Notwithstanding the latest salary war among prominent law firms, I urge my middle-aged and older colleagues to help the recent graduates we know focus on the long term. Even if the salary is the same, there is a big difference between an institutional firm and the relatively younger firms matching BigLaw, says J.B. Heaton, a University of Chicago business law fellow and former partner at Bartlit Beck.
This article by attorneys at Reed Smith LLP outlines tax implications for the cannabis industry in California, the largest state to legalize medical and recreational adult-use cannabis, and other states where marijuana is legally sold.
Law professor Nathalie Martin's new book, "Lawyering From the Inside Out: Learning Professional Development Through Mindfulness and Emotional Intelligence," can be of value to any lawyer aiming to achieve greater productivity, relieve the stress of the legal profession and focus on goals, says U.S. District Chief Judge Denise Page Hood of the Eastern District of Michigan.
The blockbuster e-discovery cases, with big sanctions and bigger controversies, have been few and far between this year. But that doesn’t mean the legal questions around e-discovery have been answered. Let’s take a closer look at three cases worthy of our attention, says Casey Sullivan, an attorney at discovery technology provider Logikcull.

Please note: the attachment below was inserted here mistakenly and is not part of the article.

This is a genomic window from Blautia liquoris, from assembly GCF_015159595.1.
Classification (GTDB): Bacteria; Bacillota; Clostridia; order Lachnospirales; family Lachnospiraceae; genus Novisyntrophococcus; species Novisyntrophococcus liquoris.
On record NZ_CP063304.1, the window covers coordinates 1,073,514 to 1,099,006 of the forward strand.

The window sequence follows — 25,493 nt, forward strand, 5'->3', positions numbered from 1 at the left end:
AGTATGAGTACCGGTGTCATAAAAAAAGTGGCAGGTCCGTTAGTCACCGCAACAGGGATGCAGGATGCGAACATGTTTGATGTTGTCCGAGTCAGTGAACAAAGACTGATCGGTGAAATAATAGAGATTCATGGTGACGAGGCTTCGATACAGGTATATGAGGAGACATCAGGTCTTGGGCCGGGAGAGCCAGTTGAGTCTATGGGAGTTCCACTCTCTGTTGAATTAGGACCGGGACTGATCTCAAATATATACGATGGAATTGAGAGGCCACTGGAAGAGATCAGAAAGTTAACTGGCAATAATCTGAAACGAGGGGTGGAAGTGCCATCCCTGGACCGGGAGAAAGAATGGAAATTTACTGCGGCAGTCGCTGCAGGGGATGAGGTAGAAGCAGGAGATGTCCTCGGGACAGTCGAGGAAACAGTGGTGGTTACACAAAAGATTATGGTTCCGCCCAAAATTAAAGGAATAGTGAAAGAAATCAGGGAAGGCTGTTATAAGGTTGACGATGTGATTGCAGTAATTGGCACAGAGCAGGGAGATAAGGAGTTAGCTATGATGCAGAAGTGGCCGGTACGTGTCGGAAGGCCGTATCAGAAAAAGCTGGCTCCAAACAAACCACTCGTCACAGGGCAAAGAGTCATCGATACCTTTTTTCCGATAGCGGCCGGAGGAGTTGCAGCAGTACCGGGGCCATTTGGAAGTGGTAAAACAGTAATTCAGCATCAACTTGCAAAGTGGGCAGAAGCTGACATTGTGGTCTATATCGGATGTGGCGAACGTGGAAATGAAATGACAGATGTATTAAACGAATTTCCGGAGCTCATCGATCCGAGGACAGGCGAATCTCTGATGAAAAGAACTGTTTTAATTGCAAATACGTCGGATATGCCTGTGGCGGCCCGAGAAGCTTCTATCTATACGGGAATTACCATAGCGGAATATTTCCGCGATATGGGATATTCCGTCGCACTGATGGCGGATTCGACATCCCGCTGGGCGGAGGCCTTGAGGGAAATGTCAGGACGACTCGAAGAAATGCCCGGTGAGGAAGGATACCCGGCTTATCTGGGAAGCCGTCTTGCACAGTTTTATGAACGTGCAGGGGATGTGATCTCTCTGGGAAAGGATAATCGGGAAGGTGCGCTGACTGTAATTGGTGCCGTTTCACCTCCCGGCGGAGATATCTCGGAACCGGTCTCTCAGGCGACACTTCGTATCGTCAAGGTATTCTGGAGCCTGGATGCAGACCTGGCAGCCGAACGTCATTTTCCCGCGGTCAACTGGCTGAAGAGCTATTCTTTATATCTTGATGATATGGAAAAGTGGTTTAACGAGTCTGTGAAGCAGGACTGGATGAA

In a June 20, 2018, decision the Massachusetts Supreme Judicial Court ended a three‑year effort to amend the Massachusetts Constitution and impose an additional tax on individuals with income exceeding $1 million, David Nagle and Joseph Donovan of Sullivan & Worcester LLP analyze the history of the litigation, the decision and its implications.
Later this week, Harvard Law students will begin bidding on interview slots with the nation’s top law firms. Our institutions owe it to their students not only to require firms to disclose mandatory arbitration provisions in new associate contracts, but also to bar employers from on-campus recruiting if they require these provisions, says Isabel Finley, a third-year student at Harvard Law School and president of the Harvard Women’s Law Association.
The newly introduced STATES Act would alleviate most of the issues that financial institutions face in providing services to marijuana-related businesses, say attorneys with Dykema Gossett PLLC.